Have you ever heard the cybersecurity term “dictionary attack”, and wondered what it means? You’re not alone. Here, we’ll break down what a dictionary attack is, and explain what steps you should take to protect yourself from this threat.
What is a dictionary attack?
A dictionary attack is a type of brute-force hacking method that relies on specific lists (i.e. “dictionaries”) of words or phrases the attacker thinks will have the highest chance of success. Unlike a typical brute-force attack, which tries every possible password combination (e.g. “AAA”, “AAB”, “AAC”, and so forth), a dictionary attack is much more focused and efficient.
The list could include words from a dictionary, passwords that have leaked in the past, or common regional references or phrases, like a Florida resident using. They then use automated programs to try combinations of possible usernames and passwords until they’re able to break into the account.
While hackers can use dictionary attacks directly in the login field of an account, many apps and websites protect against this method. If a user enters an incorrect password too many times in a row, some accounts will automatically lock. To get around this, attackers will often use a dictionary attack on a database of hashed passwords they’ve obtained through a data leak.
Dictionary attacks on hashed passwords
When you register with a website or app, your password is often put through a one-way algorithm that scrambles it into a random series of characters. This process is known as hashing and is widely used to secure sensitive data while avoiding storing plaintext passwords.
Hashing is considered preferable to encryption when storing passwords for a couple of reasons. First, in the event of a data leak, attackers won’t gain access to the plaintext passwords. And second, there’s no need for the website to ever know the user’s plaintext password, which keeps it more secure.
But there are ways to crack a hashed password. Here are a couple of techniques that an attacker could apply to a database of hashed credentials to figure out one or more of the original passwords:
Running popular and predictable passwords through commonly used hashing algorithms. If the results match anything in their database of leaked credentials, they’ll know that the hashed password from the data leak corresponds to one of the commonly used passwords, which can then be used to access the associated account.
Using “rainbow tables” for popular hashing algorithms that contain common passwords and their hashed counterparts. If they find any of the leaked password hashes in the table, they’ll be able to see the corresponding original. This effectively reverses the hashing, letting them know the information they need to get into the user’s account.
How to protect yourself from a dictionary attack
It’s impossible to stop every data breach from happening or control how every company protects your credentials. But you can be proactive and take a variety of measures to protect yourself against dictionary attacks:
Create secure passwords. Use a password generator to create strong, unique passwords for all your online accounts, so they cannot be easily guessed or cracked.
Limit password attempts. Check to see if you’re able to limit how many failed login attempts are permitted before the system locks your account. This can help stop criminals from trying unlimited password combinations until they crack the account. It also alerts you to suspicious login activity so that you can change your password.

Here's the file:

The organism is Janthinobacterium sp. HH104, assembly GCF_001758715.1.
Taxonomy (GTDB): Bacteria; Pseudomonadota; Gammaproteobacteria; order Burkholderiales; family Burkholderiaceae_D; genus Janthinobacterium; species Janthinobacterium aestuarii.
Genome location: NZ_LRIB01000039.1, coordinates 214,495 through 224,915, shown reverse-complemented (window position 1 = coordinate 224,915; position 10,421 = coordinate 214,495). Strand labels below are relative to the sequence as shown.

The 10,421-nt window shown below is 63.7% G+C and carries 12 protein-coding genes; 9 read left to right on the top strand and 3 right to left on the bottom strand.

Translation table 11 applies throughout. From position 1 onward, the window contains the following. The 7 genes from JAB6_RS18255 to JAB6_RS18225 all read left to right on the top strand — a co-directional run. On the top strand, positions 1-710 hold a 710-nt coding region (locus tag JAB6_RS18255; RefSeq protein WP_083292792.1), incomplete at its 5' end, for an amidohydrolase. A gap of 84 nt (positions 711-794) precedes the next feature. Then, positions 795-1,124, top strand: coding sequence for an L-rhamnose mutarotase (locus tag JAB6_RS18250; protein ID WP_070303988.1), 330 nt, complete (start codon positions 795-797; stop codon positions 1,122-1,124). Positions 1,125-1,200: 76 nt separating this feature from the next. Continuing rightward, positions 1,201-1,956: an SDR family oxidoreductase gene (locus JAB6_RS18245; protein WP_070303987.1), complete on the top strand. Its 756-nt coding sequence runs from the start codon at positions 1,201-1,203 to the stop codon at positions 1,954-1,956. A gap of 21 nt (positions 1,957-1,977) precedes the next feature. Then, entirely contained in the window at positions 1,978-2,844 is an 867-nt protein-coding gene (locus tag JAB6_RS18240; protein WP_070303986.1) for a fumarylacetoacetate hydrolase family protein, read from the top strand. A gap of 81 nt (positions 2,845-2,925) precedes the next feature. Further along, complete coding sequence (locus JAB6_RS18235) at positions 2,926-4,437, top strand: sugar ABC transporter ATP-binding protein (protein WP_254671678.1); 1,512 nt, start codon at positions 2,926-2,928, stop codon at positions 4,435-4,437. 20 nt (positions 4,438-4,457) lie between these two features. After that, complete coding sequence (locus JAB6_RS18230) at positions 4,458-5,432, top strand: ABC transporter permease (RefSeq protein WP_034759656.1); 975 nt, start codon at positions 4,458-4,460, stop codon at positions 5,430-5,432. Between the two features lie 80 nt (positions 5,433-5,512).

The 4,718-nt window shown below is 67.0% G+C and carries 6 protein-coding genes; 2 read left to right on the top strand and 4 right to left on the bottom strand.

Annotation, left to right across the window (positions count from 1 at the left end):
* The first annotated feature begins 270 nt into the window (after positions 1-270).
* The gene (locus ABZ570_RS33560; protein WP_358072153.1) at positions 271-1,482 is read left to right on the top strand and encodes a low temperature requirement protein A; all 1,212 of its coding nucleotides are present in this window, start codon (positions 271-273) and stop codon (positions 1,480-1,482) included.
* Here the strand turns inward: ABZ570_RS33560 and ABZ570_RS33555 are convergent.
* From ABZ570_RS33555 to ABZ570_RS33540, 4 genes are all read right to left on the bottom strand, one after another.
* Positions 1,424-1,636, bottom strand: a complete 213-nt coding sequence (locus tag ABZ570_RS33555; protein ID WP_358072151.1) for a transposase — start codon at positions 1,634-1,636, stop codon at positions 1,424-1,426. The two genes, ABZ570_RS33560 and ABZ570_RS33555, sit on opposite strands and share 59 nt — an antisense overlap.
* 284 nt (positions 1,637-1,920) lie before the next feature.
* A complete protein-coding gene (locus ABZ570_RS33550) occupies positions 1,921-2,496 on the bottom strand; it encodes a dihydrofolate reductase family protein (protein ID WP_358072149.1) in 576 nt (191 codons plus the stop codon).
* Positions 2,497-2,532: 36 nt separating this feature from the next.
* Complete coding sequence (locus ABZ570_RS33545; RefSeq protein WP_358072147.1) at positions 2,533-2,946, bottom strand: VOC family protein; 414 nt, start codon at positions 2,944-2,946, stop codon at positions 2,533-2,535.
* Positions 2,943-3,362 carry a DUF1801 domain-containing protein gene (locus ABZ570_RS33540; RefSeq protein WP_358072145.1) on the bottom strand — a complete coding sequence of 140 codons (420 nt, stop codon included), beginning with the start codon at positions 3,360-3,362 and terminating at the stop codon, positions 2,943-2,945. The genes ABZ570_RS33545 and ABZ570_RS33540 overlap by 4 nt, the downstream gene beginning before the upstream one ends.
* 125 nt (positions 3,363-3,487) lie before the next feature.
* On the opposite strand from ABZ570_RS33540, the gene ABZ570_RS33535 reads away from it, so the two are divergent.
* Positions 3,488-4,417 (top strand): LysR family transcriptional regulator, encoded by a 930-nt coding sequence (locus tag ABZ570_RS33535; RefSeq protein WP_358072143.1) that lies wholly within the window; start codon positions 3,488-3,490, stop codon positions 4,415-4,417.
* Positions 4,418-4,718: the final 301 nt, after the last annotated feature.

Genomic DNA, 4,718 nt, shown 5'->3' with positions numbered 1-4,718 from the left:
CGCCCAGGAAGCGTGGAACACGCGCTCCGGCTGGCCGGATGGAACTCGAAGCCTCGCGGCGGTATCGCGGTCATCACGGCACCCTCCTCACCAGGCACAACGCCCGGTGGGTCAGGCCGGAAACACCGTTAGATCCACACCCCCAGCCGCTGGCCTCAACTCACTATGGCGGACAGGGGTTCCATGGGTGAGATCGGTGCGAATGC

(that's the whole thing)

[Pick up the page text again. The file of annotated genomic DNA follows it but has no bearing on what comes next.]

Change your password if it’s been compromised. If you receive an alert about questionable activity on your account, or if your credentials have appeared in a known data breach, change your password as soon as possible before a potential attacker can use it.
Use two-factor authentication (2FA). Wherever possible, turn on two-factor authentication to provide an extra layer of security for your account. With 2FA activated, a hacker can’t log in to your account with stolen credentials unless they also have access to the device(s) on which you retrieve your single-use codes.
Use a password manager. Password managers can help you create, store, and use strong, unique passwords for all your online accounts.
How can a password manager help protect you?
A dedicated password manager like 1Password can help protect you from potential dictionary attacks and the damage they can cause. 1Password makes it easy to create truly random passwords that an attacker won’t have on their list. But it can do more than just help you generate and store strong passwords.
1Password also works as an authenticator for websites and apps that support 2FA. This way, you save time because you don’t need to open your email or an authentication app to get your verification codes. Instead, 1Password will autofill these codes in your browser the same way it fills your login information.
Watchtower is a 1Password feature that alerts you if any of your accounts show up in known data breaches, giving you the chance to update the associated credentials before an attacker can use them further. It also lets you know about any weak or reused passwords that are currently saved in your vaults, prompting you to change them to something stronger.
Password security can be simple
You don’t have to be an IT expert to have strong password security. Follow cybersecurity best practices, such as using a dedicated password manager like 1Password, to protect your digital life from dictionary attacks and other cybersecurity threats.